Right now, on the top of Mount Everest, time is passing just a little bit faster than it is in Death Valley. That’s because speed at which time passes depends on the strength of gravity. Einstein himself discovered this dependence as part of his theory of relativity, and it is a very real effect.

The relative nature of time isn’t just something seen in the extreme. If you take a clock off the floor, and hang it on the wall, Ye says, “the time will speed up by about one part in 1016.”

That is a sliver of a second. But this isn’t some effect of gravity on the clock’s machinery. Time itself is flowing more quickly on the wall than on the floor. These differences didn’t really matter until now. But this new clock is so sensitive, little changes in height throw it way off. Lift it just a couple of centimeters, Ye says, “and you will start to see that difference.”

Read the rest of the article.

The world's most precise atomic clock is a mess to look at. But it can tick for billions of years without losing a second.

The world’s most precise atomic clock is a mess to look at. But it can tick for billions of years without losing a second.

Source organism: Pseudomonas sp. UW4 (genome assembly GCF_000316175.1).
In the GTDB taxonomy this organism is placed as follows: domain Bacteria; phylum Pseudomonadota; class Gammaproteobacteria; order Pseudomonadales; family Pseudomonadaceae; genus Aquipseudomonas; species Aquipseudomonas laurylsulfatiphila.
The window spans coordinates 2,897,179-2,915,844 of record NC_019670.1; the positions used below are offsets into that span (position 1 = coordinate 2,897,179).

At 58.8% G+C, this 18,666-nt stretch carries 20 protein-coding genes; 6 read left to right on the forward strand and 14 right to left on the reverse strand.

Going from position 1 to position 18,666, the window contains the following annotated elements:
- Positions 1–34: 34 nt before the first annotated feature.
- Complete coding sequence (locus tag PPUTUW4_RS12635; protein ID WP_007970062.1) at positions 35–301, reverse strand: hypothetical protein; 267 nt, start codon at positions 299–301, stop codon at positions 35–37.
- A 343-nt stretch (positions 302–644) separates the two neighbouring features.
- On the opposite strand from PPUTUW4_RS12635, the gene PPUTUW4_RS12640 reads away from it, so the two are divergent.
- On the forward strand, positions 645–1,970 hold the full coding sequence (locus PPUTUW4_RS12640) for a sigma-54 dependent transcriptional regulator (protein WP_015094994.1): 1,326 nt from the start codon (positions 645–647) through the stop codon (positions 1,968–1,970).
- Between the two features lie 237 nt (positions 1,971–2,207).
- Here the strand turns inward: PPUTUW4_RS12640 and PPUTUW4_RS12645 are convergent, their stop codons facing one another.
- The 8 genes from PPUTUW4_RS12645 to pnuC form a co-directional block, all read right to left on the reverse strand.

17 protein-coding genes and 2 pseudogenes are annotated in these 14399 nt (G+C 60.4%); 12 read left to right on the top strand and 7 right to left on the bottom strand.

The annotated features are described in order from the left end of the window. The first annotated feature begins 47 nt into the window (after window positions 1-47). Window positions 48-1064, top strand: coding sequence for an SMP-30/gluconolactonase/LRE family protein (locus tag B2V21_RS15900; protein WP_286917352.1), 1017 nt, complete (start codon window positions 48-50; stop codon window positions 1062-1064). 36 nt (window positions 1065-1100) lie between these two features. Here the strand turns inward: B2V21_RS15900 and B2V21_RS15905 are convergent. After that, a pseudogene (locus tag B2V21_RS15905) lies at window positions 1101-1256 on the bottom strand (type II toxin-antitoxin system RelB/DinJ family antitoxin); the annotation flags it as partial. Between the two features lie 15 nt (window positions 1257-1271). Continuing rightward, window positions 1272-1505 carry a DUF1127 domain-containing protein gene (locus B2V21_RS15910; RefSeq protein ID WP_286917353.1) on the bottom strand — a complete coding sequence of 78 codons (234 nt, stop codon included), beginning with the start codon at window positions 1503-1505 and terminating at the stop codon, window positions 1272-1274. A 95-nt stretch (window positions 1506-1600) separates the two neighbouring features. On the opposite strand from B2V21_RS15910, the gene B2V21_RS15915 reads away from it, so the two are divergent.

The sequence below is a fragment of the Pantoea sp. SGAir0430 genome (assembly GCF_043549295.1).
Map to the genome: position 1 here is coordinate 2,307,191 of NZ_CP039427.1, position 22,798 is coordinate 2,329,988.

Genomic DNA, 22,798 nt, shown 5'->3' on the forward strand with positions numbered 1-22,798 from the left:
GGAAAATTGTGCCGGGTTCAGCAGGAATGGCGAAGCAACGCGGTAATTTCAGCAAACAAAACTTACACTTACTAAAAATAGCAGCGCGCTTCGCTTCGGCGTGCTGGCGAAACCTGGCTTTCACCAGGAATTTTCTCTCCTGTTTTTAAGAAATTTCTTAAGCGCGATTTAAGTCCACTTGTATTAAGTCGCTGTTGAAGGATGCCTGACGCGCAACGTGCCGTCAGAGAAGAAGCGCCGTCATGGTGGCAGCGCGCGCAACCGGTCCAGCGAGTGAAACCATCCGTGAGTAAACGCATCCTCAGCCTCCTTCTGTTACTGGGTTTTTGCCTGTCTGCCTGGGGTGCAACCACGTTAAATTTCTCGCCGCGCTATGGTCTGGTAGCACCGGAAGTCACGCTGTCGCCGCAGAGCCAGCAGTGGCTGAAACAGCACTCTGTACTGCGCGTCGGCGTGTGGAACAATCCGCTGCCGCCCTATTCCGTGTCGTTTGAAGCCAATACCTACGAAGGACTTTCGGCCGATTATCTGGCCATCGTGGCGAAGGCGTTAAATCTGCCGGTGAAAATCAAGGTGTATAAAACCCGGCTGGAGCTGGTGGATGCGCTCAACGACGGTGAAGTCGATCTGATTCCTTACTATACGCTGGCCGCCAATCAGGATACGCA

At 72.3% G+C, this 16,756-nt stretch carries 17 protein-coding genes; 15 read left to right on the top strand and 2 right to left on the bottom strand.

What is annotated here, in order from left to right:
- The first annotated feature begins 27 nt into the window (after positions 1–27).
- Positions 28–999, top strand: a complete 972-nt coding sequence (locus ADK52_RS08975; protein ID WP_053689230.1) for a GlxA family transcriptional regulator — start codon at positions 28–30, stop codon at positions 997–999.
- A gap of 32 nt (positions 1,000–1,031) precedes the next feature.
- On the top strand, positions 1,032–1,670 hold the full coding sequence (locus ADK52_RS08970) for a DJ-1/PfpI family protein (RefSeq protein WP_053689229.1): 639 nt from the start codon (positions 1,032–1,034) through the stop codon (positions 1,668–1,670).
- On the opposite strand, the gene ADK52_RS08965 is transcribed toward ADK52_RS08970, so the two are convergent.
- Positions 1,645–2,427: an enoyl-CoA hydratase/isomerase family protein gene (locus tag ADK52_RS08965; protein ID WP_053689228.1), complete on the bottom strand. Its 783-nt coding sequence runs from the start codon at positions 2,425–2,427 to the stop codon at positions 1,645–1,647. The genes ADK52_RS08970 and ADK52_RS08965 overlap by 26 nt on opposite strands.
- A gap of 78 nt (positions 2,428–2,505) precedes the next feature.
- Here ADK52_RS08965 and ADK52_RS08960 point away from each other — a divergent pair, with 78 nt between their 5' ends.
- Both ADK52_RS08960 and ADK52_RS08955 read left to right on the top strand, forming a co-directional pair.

The Physics of Bending an iPhone

Let’s consider the worst case scenario.  Suppose you have skinny jeans on a super skinny leg.  The leg is so skinny that when you put the iPhone 6 Plus in your pocket, the fabric pulls straight down at a 90 degree angle to the phone.  In this case, you would need 125 N tension in the fabric to be equivalent to the iPhone test in the lab.  That’s only 28 pounds of tension, so you would think that would be ok.  But wait!  There are two problems.  First, some jeans can only take about 28 pounds of tension before ripping (not everything is Levi tough).  Second, the test at the Apple lab seemed to indicate that the iPhone could take an equivalent bending moment of 25 kg (250 N) at the center and that wouldn’t make it bend.  How much does it take to bend?  Who knows.

Read More… Could Skinny Jeans Bend an iPhone 6+

Don’t Put Your Money Where Your Mouth Is

The Wall Street Journal swabbed money and looked at the bacteria they found growing on the bills.  It’s worse than you thought.

Easily the most abundant species they found is one that causes acne. Others were linked to gastric ulcers, pneumonia, food poisoning and staph infections, the scientists said. Some carried genes responsible for antibiotic resistance.